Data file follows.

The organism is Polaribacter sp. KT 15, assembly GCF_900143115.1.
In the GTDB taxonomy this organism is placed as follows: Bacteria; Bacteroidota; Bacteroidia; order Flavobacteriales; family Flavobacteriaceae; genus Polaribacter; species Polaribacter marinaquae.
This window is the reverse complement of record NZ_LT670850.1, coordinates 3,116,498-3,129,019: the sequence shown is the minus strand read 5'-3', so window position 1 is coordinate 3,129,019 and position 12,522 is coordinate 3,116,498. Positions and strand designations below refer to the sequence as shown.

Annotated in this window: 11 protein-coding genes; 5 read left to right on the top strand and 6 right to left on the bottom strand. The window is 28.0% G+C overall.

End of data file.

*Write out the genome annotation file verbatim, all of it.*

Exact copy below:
The organism is Polaribacter sp. KT 15, assembly GCF_900143115.1.
In the GTDB taxonomy this organism is placed as follows: Bacteria; Bacteroidota; Bacteroidia; order Flavobacteriales; family Flavobacteriaceae; genus Polaribacter; species Polaribacter marinaquae.
This window is the reverse complement of record NZ_LT670850.1, coordinates 3,116,498-3,129,019: the sequence shown is the minus strand read 5'-3', so window position 1 is coordinate 3,129,019 and position 12,522 is coordinate 3,116,498. Positions and strand designations below refer to the sequence as shown.

Annotated in this window: 11 protein-coding genes; 5 read left to right on the top strand and 6 right to left on the bottom strand. The window is 28.0% G+C overall.